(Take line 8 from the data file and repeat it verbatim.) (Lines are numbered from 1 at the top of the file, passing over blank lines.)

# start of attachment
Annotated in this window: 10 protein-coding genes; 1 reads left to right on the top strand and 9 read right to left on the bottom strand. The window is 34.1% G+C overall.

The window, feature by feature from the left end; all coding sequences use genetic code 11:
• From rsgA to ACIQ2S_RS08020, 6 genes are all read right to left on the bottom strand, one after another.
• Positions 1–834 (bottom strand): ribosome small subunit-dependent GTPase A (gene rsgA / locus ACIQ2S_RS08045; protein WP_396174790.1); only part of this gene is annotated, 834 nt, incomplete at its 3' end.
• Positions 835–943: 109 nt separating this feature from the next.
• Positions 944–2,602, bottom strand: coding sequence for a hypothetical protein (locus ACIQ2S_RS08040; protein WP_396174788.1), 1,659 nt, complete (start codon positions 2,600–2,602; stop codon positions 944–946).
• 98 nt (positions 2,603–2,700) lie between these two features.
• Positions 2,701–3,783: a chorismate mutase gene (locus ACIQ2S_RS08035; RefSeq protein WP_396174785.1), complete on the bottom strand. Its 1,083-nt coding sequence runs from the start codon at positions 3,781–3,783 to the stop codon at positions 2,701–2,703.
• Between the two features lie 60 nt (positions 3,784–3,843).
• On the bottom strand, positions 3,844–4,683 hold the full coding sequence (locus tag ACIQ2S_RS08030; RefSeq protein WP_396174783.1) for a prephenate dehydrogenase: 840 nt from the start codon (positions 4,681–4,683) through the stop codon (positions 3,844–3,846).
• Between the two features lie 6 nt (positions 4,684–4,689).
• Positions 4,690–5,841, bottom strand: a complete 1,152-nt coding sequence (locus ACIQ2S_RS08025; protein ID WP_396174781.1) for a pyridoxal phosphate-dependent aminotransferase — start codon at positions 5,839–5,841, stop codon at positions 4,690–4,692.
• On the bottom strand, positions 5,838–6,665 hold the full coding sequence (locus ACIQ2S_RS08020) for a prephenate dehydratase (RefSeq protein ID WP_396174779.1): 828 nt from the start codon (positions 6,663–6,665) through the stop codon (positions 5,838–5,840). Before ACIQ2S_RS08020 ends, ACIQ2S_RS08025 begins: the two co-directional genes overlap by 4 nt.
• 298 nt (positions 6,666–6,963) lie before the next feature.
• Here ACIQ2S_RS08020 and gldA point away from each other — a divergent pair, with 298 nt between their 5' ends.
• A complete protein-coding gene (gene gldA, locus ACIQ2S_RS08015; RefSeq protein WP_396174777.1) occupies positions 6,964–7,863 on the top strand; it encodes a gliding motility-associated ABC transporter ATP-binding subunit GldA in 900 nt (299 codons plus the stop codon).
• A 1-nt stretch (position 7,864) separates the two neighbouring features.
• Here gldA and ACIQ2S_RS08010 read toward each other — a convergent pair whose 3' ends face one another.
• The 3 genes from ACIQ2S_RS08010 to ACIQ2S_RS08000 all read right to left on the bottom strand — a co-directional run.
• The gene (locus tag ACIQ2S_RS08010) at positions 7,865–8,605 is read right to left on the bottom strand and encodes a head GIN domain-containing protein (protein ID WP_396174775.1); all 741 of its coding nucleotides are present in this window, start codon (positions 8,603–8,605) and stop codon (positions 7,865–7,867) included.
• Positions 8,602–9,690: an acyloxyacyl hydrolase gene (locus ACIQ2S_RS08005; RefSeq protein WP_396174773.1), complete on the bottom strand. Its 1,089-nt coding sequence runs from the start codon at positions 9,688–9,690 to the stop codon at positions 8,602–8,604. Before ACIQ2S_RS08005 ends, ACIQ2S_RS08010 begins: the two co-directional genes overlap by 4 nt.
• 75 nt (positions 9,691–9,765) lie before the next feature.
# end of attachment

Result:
• Positions 2,701–3,783: a chorismate mutase gene (locus ACIQ2S_RS08035; RefSeq protein WP_396174785.1), complete on the bottom strand. Its 1,083-nt coding sequence runs from the start codon at positions 3,781–3,783 to the stop codon at positions 2,701–2,703.